Does Iranian President Mahmoud Ahmadinejad still have the support of the country's Supreme Leader?
Does Iranian President Mahmoud Ahmadinejad still have the support of the country’s Supreme Leader?
  • Main challenger: Iran's former Prime Minister Mir-Hossein Mousavi is no moderate Reformer, despite media reports.

    Main challenger: Iran's former Prime Minister Mir-Hossein Mousavi is no moderate Reformer, despite media reports.

    FLASH: Joel to appear on the Glenn Beck show on Fox at 5pm eastern Wednesday to discuss today’s shooting at the Holocaust Museum in Washington, rising anti-Semitism, and the Iranian elections on Friday.


UPDATED: Iranian President Mahmoud Ahmadinejad could lose his re-election bid on Friday. More on that in a moment.

First, disturbing new evidence suggests President Obama’s strategy too woo Iran back from the dark side is not working. Indeed, a new poll finds America’s favorable ratings among Iranians has actually gone down significantly since Obama took office. “Just 29 percent of Iranians said they have favorable views of the United States in the latest poll, which was conducted last month,” reports the Associated Press. “In a similar survey in February 2008 — nearly a year before Barack Obama became president — 34 percent had positive opinions about the U.S.” What’s more, Iran’s Supreme Leader, the Ayatollah Khamenei, responded to the President’s speech in Cairo last week by noting that Muslims hate the  U.S. from the bottoms of their hearts.

What’s happening? Why were we more popular in Iran when George W. Bush was in office? Because President Bush told the truth. He didn’t kowtow to the Radicals in Tehran. He accurately described them as members of the “axis of evil.” President Obama, by contrast, keeps apologizing about American shortcomings — real and perceived — and keeps beseeching Iran’s Radicals to please, please come to the table and talk to us. Iranians by and large hate their government for lying to them and enslaving them and destroying their economy and their children’s future. They don’t respect Western leaders who legitimize the tyrants who oppress them, plain and simple.

That said, keep your eye on the Ayatollah Khamenei this week. When Iranians go to the polls on Friday, the big question will be whether the Supreme Leader believes Ahmadinejad has outlived his usefulness to the regime. Both men share a Radical, apocalptic, genocidal, Shia Muslim world view. Both believe the end of the world is at hand, the Islamic Messiah’s arrival on earth is “imminent,” and that annihilating the U.S. and Israel are central objectives to hastening the Mahdi’s arrival. Up until now, Khamenei has supported Ahmadinejad as the face and voice of such views. Does he still? We’re about to find out. The elections on June 12th are rigged. If Ahmadinejad is reelected, that will be seen as an affirmation that the Persian Hitler known as Ahmadinejad is still the valued “front man” for the Supreme Leader. If someone else wins, we’ll have to watch closely to see if that presages a mere p.r. face lift, or suggests an actual, fundamental shift away from Radical Shia eschatology. Right now,  I’m expecting Ahmadinejad to win. But I really don’t know how this will play out. Anything is possible. Should be an interesting few days for everyone in the epicenter. See more below.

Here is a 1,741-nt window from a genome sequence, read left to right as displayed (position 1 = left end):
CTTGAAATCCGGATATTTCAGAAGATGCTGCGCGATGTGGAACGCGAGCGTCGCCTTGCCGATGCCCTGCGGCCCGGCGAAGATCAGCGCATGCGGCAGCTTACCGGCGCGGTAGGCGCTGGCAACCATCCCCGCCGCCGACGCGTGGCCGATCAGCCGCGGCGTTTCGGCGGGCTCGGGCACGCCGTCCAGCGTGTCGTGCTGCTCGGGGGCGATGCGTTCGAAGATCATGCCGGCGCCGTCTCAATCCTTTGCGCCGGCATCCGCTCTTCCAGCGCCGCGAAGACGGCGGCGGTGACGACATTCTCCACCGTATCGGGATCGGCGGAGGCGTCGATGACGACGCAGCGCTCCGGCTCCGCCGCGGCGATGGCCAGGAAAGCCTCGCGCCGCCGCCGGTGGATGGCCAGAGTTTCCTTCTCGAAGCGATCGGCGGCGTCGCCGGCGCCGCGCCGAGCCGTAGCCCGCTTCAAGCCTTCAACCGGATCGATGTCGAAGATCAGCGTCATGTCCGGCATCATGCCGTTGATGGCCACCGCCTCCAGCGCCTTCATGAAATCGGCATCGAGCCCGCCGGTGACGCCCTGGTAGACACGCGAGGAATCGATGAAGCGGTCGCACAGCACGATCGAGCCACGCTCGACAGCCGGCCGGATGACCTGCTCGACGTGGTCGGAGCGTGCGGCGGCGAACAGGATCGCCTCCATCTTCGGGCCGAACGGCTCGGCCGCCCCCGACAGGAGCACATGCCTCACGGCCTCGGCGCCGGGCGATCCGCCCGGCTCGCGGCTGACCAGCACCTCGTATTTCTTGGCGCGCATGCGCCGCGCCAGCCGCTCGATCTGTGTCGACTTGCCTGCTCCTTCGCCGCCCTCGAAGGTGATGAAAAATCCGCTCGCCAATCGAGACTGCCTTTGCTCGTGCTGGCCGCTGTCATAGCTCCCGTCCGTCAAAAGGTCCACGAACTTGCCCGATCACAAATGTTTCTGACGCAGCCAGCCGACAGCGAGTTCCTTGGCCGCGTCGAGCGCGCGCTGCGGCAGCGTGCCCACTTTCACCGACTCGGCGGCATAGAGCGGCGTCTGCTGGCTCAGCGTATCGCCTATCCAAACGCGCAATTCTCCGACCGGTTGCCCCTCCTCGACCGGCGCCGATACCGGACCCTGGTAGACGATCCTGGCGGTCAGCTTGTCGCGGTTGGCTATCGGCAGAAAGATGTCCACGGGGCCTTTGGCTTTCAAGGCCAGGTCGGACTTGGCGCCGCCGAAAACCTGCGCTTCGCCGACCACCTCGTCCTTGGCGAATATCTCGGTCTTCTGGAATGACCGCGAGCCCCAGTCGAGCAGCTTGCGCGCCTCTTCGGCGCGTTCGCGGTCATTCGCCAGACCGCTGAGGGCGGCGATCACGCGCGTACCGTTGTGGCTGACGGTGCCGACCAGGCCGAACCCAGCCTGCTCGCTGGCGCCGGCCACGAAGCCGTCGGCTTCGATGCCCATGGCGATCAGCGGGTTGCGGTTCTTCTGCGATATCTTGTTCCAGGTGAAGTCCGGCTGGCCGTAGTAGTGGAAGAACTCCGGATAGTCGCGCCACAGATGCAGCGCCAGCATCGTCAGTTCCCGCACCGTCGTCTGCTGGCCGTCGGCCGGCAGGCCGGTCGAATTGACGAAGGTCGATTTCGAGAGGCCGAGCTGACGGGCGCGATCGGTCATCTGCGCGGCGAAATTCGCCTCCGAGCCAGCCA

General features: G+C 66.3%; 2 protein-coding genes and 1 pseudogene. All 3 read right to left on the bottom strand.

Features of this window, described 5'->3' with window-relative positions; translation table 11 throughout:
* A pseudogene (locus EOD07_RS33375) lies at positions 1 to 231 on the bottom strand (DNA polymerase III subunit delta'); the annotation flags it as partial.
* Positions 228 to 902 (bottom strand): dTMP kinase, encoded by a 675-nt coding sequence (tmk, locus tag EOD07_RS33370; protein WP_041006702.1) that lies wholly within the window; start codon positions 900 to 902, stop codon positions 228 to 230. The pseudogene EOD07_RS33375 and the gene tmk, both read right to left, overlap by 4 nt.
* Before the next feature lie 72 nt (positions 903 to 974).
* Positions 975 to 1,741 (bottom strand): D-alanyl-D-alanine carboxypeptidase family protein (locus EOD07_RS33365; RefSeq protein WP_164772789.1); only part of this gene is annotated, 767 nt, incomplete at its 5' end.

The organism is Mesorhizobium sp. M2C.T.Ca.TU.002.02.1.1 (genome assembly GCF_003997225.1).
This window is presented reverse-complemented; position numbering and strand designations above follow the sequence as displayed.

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>> John Bolton in the Wall Street Journal: What If Israel Strikes Iran?


Mir-Hossein Mousavi is the Iranian presidential candidate who appears to have a shot at toppling current President Mahmoud Ahmadinejad on Friday. He is claiming to be a “Reformer,” and campaigning on the mantra of “change.” And the Western media is touting him as a moderate. But is Mousavi really a pro-Western, pro-democracy Reformer? He has criticized Ahmadinejad’s denial of the Holocaust, and the President’s erratic, “extremist” foreign policy because both have sullied Iran’s reputation internationally. But the preponderance of the evidence suggests Mousavi is actually a wolf in sheep’s clothing — a Radical who is soft-spoken and genteel in public.

Mousavi was very close to the Ayatollah Khomeini during the initial phase of the Islamic Revolution. Indeed, Mousavi was appointed by Khomeini to be Iran’s Prime Minister from 1980 to 1988, after serving as Iran’s Foreign Minister. Despite some policy clashes in the past, he is believed to be close to Iran’s current Supreme Leader, the Ayatollah Khamenei. They are from the same town. And they have worked together over the years to advance the Revolution. Mousavi’s record clearly suggests he is a jihadist at heart. He believes in exporting the Islamic Revolution as did his mentor. He hates Israel. He has no intention of slowing down Iran’s enrichment of uranium. His eschatology is, as yet, unknown.  The big question is whether Khamenei has decided to give him — or another of Ahmadinejad’s rivals — the nod. That remains to be seen. Developing….